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- Kim Jong-un builds bond with Putin: $250M Russia-backed addition to key port opens
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Quarterly Report: the NFL’s winners and losers
Question of the Day
It doesn’t take a Mangenius to decipher the NFL standings one month into the wildest NFL season in recent memory. The winners and losers certainly have separated themselves.
Shockingly, occupying the higher reaches of the league are the Lions, Bills and 49ers. Buried with the dregs are the Vikings, Colts and much-hyped Eagles.
There are overachievers (Tennessee, Washington, even Cincinnati) and underachievers (Cowboys, Jets, Steelers, Falcons, Cardinals).
A breakdown of the first month of the season, in reverse order of the standings:
There is no other way of describing Minnesota, Miami, Indianapolis, Philadelphia, Kansas City and St. Louis. At least the Colts (0-4) have the most valid of excuses: no Peyton Manning, who is making a case for his fifth MVP award by not being available because of neck surgery.
As for those other cities:
_The Vikings have flopped in virtually every area, most notably in the second half of games, when they have been outscored 67-16. They have blown leads of 10, 17 and 20 points after halftime. It seems a matter of days before Donovan McNabb is benched for first-round pick Christian Ponder, but the problems go much deeper.
Minnesota lacks cohesion and confidence. With Adrian Peterson, Jared Allen, Percy Harvin and Antoine Winfield, this roster has too much talent to be winless.
“Well, 0-3, 0-4, those are humbling moments,” coach Leslie Frazier said. “I don’t know if its humility necessarily, but we have to get this right. It’s not going to happen by talking about it. It’s something we have to do. We are going to identify some things that have to be corrected, and then we have to be the people to get it done.”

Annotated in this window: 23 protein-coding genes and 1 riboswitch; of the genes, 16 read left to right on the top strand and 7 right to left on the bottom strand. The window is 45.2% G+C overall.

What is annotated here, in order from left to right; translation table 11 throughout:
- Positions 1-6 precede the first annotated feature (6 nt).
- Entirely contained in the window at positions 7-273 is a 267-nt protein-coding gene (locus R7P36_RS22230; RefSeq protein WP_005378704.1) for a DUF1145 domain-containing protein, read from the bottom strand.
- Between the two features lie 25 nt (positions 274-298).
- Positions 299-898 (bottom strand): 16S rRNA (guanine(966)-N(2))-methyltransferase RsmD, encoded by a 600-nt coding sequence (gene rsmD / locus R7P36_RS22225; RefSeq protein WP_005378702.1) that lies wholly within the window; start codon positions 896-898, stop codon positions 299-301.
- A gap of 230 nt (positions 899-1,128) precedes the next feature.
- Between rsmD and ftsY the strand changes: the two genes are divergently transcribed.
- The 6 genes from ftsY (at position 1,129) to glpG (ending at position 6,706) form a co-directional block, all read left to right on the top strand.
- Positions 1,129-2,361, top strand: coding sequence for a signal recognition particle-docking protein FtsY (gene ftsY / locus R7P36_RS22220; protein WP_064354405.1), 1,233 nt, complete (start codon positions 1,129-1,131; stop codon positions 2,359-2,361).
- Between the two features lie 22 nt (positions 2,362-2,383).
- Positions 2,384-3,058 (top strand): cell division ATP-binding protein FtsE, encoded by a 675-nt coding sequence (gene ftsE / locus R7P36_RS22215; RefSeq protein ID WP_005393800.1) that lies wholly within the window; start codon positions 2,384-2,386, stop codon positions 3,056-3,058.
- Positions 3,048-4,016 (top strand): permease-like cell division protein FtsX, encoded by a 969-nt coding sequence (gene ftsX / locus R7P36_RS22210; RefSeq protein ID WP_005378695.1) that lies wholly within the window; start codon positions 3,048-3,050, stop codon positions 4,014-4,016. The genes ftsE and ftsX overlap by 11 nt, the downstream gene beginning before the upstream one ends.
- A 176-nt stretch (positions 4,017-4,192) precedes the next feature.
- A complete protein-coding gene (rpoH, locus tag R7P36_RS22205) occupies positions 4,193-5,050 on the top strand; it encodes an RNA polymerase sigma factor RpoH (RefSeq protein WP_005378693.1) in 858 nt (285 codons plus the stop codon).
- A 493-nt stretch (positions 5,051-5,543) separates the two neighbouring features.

_With the countdown begun in Miami for when the Dolphins (0-4) fire coach Tony Sparano, there’s already thought that the team could lose enough games to win the Andrew Luck Draft Derby. Miami is awful on third downs and gives up too many big plays in all areas.
Perhaps Eric Mangini, the former Jets and Browns coach who once led New York to the playoffs, could bring his nickname and his “genius” to South Beach.
_The Eagles have the people to get a lot of things done, but they aren’t meshing. A third straight defeat was the most embarrassing because Philadelphia (1-3) botched a 23-3 second-half margin against San Francisco.
Their secondary, with three standout cornerbacks, including CB Nnamdi Asomugha, the top prize of free agency, has been a sieve. And the offense, aside from Michael Vick, has been inconsistent, with a penchant for big mistakes.
“Our issue right now is we are unable to close out games,” Asomugha said. “You can’t come into that last quarter and not be able to pull it out, especially when you’re winning.”
By Michael Widlanski
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